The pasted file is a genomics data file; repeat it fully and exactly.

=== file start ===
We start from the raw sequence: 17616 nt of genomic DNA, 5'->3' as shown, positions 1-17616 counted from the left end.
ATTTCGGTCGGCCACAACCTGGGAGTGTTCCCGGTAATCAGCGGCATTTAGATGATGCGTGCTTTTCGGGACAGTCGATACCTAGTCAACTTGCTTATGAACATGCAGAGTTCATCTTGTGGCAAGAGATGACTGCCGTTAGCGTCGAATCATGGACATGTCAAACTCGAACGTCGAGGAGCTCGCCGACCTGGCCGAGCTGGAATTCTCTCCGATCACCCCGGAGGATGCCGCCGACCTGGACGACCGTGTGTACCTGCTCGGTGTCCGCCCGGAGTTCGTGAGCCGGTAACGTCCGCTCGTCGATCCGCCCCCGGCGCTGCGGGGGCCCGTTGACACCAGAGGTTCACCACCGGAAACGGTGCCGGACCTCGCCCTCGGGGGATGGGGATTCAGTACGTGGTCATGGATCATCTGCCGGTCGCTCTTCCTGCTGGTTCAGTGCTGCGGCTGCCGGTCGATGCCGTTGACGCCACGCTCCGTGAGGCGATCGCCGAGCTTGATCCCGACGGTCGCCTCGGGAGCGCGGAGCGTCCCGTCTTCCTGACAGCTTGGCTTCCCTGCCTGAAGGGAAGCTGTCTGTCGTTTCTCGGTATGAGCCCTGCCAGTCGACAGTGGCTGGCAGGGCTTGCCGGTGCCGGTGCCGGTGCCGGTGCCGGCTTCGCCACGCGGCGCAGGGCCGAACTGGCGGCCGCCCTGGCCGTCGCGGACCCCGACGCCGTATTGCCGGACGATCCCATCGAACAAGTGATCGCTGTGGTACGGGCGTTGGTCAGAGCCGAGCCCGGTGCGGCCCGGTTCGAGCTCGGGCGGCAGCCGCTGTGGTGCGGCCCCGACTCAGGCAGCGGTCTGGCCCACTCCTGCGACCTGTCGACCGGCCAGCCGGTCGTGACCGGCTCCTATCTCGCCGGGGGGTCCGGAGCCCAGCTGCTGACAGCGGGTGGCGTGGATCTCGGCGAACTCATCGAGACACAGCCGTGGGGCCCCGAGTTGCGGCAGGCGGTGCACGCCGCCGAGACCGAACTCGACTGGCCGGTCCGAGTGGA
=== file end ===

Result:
We start from the raw sequence: 17616 nt of genomic DNA, 5'->3' as shown, positions 1-17616 counted from the left end.
ATTTCGGTCGGCCACAACCTGGGAGTGTTCCCGGTAATCAGCGGCATTTAGATGATGCGTGCTTTTCGGGACAGTCGATACCTAGTCAACTTGCTTATGAACATGCAGAGTTCATCTTGTGGCAAGAGATGACTGCCGTTAGCGTCGAATCATGGACATGTCAAACTCGAACGTCGAGGAGCTCGCCGACCTGGCCGAGCTGGAATTCTCTCCGATCACCCCGGAGGATGCCGCCGACCTGGACGACCGTGTGTACCTGCTCGGTGTCCGCCCGGAGTTCGTGAGCCGGTAACGTCCGCTCGTCGATCCGCCCCCGGCGCTGCGGGGGCCCGTTGACACCAGAGGTTCACCACCGGAAACGGTGCCGGACCTCGCCCTCGGGGGATGGGGATTCAGTACGTGGTCATGGATCATCTGCCGGTCGCTCTTCCTGCTGGTTCAGTGCTGCGGCTGCCGGTCGATGCCGTTGACGCCACGCTCCGTGAGGCGATCGCCGAGCTTGATCCCGACGGTCGCCTCGGGAGCGCGGAGCGTCCCGTCTTCCTGACAGCTTGGCTTCCCTGCCTGAAGGGAAGCTGTCTGTCGTTTCTCGGTATGAGCCCTGCCAGTCGACAGTGGCTGGCAGGGCTTGCCGGTGCCGGTGCCGGTGCCGGTGCCGGCTTCGCCACGCGGCGCAGGGCCGAACTGGCGGCCGCCCTGGCCGTCGCGGACCCCGACGCCGTATTGCCGGACGATCCCATCGAACAAGTGATCGCTGTGGTACGGGCGTTGGTCAGAGCCGAGCCCGGTGCGGCCCGGTTCGAGCTCGGGCGGCAGCCGCTGTGGTGCGGCCCCGACTCAGGCAGCGGTCTGGCCCACTCCTGCGACCTGTCGACCGGCCAGCCGGTCGTGACCGGCTCCTATCTCGCCGGGGGGTCCGGAGCCCAGCTGCTGACAGCGGGTGGCGTGGATCTCGGCGAACTCATCGAGACACAGCCGTGGGGCCCCGAGTTGCGGCAGGCGGTGCACGCCGCCGAGACCGAACTCGACTGGCCGGTCCGAGTGGA